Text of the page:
Oct. 11, 1969
I promised that I would write again. Right now I am in Di An (pronounced Zee-ahn) on what is known as a stand-down. It amounts to three days off the line in a secure area. Di An is where Nixon visited the “war zone.” There are many more V.C. in Charleston, Illinois, than Di An.
As to where I am: the 1st Div. has three main base camps, all situated on Highway 13. From south to north and from most secure to least secure, they are Di An, Lai Khe and Quan Loi. Being “mechanized,” I am likely to be anywhere in this area of operation. Di An is about 10 minutes north of Saigon and Quan Loi is about 70 miles north of Di An, with Lai Khe about halfway in between.
The terrain and vegetation ranges from flat and pretty open down south to flat with a lot of jungle bracketing Lai Khe for about 20 minutes on each side. Lai Khe itself is in an old rubber plantation but rubber is scattered in the area. Lai Khe is called “Rocket City” because of the number of 107-mm and 122-mm rockets that the V.C. aim there.
Nearing Quan Loi the flat land becomes hilly (nice for ambushes) and the rubber plantations seemingly go on forever. Irrigation ditches about three feet deep lace the rubber on the hillsides. They make natural dug-in fighting positions for the NVA (North Vietnamese) to ambush from and natural barriers to slow our tracks down and force us to stick pretty much to the roads, which are often mined.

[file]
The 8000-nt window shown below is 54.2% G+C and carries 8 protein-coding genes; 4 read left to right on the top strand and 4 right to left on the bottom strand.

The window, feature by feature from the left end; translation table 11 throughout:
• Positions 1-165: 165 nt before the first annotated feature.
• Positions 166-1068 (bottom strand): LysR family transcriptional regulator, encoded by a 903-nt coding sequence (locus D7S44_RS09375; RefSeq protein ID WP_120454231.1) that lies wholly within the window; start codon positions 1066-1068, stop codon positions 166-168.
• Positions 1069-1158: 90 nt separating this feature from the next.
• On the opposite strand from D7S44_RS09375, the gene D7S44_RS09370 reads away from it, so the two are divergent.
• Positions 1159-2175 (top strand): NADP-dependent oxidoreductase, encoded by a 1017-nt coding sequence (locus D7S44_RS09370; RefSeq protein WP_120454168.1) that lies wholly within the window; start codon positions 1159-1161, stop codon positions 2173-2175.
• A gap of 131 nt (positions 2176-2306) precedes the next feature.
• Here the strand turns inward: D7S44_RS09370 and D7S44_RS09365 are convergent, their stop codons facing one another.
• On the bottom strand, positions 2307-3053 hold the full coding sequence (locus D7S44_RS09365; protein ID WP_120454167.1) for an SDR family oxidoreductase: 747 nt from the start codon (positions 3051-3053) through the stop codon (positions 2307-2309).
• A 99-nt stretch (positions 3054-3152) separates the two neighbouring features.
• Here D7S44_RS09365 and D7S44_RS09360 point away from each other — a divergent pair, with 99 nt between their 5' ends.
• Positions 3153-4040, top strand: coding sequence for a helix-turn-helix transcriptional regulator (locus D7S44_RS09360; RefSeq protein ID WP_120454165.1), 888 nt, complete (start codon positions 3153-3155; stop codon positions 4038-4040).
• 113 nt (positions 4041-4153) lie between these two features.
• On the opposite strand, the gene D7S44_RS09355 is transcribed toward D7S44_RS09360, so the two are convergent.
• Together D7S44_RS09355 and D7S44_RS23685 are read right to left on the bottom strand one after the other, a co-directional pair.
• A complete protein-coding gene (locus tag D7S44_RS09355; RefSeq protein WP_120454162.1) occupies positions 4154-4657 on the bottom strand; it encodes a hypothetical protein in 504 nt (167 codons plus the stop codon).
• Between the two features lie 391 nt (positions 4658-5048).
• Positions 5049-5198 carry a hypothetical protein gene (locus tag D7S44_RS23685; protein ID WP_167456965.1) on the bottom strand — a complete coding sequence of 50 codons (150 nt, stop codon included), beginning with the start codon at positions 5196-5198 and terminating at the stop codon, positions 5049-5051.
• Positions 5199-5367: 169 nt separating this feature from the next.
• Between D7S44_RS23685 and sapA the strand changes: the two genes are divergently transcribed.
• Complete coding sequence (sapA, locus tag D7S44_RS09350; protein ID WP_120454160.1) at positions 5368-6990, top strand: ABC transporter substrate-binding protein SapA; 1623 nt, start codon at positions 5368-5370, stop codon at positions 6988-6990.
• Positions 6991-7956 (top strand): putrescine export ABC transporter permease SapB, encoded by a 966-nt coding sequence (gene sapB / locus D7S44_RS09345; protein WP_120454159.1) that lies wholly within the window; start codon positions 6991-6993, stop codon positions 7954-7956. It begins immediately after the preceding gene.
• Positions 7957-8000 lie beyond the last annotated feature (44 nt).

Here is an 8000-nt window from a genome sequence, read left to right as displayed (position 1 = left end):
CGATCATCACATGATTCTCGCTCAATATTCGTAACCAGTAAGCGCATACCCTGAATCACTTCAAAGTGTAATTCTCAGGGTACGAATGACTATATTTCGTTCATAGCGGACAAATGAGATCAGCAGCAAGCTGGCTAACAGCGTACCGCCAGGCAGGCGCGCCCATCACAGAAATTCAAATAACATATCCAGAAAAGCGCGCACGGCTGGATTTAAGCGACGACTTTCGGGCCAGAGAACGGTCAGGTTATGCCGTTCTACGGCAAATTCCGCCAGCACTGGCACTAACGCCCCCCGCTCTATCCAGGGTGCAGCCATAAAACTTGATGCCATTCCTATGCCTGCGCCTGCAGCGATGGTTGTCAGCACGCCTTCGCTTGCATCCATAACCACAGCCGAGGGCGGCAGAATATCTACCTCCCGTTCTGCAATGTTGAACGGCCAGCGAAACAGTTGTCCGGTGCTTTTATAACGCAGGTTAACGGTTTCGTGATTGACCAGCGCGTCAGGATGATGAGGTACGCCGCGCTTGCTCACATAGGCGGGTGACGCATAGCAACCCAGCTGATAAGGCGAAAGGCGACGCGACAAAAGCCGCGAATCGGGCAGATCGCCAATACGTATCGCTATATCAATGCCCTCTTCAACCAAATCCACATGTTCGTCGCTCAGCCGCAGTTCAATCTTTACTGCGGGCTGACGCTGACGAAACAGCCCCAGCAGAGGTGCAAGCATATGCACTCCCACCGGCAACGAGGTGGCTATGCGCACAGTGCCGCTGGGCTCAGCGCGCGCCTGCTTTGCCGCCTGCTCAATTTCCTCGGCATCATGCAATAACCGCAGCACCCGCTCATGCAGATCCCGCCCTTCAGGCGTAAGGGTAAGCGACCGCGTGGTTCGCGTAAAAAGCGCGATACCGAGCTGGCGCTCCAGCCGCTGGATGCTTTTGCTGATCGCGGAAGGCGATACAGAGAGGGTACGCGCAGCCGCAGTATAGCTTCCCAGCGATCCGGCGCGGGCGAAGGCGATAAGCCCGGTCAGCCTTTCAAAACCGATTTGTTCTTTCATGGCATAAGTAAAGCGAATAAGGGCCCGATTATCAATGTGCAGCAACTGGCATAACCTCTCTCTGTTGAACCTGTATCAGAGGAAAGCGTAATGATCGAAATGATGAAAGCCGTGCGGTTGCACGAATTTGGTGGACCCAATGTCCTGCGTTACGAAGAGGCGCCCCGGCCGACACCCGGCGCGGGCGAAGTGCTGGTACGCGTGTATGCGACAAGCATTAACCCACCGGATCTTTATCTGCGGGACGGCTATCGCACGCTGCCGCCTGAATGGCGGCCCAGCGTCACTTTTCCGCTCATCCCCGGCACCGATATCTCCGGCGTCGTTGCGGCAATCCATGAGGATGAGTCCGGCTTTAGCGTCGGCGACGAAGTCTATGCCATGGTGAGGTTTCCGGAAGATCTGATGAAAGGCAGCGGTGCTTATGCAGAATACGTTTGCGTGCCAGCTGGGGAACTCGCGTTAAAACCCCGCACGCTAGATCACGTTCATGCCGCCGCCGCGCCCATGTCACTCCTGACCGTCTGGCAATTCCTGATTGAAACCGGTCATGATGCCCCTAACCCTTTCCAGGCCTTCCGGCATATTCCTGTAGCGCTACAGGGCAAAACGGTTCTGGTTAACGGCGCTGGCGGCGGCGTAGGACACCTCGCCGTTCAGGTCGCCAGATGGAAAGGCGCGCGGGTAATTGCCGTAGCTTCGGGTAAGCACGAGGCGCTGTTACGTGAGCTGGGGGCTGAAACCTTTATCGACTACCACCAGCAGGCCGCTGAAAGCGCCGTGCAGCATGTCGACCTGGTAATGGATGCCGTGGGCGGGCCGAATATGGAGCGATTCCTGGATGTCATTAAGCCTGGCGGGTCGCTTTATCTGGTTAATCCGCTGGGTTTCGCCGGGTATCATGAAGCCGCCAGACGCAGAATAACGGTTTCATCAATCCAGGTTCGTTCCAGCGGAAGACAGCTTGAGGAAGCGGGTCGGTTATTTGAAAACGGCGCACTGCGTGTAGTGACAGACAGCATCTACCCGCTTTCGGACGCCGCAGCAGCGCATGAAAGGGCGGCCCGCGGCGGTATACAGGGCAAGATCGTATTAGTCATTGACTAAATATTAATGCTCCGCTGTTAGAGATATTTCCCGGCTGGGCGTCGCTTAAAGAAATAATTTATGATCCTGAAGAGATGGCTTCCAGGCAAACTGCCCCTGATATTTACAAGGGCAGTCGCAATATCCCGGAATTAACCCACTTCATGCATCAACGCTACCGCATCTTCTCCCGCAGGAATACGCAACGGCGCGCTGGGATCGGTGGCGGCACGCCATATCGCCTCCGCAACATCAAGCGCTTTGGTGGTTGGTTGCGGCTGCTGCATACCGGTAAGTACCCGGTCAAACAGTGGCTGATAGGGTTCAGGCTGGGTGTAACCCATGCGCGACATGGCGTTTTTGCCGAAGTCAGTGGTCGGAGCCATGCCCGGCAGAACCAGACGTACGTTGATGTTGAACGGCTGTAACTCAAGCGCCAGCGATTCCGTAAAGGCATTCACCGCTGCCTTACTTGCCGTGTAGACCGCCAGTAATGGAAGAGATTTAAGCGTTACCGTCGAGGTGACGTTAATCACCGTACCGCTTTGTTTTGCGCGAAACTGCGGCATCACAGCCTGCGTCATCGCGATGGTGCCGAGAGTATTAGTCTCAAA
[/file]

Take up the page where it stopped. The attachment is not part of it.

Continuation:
We were up north of Quan Loi around An Loc from the first of August to the last of September. We were in the two worst contacts the company has been in since I’ve been here, about six months now. The Cambodian border is near An Loc and the North Vietnamese use the area as a staging area for actions down toward Saigon. The NVA usually travel in very large groups and are well-equipped. They definitely have guts to attack tracks. In addition to being ambushed and mortared by NVA, we were strafed by our own helicopter gunships, and one man was killed when one of our own gunship rockets went down his driver’s hatch. In the dense rubber, the air support can’t see anything but leaves. A bad area to be in.
We are back down south now around Lai Khe in the dense jungle. The V.C. down here travel in small groups and are easily intimidated by the 50-cal machine guns on our tracks.
About a week ago we found a large weapons cache. A defector led us to twenty-four 30-cal. Machine, ninety 75-mm recoilless rifle rounds, two complete 82-mm mortar positions, seven claymore antipersonnel mines and 50,000 AK47 rounds. Later we picked up quite a few mortar rounds and RPGs.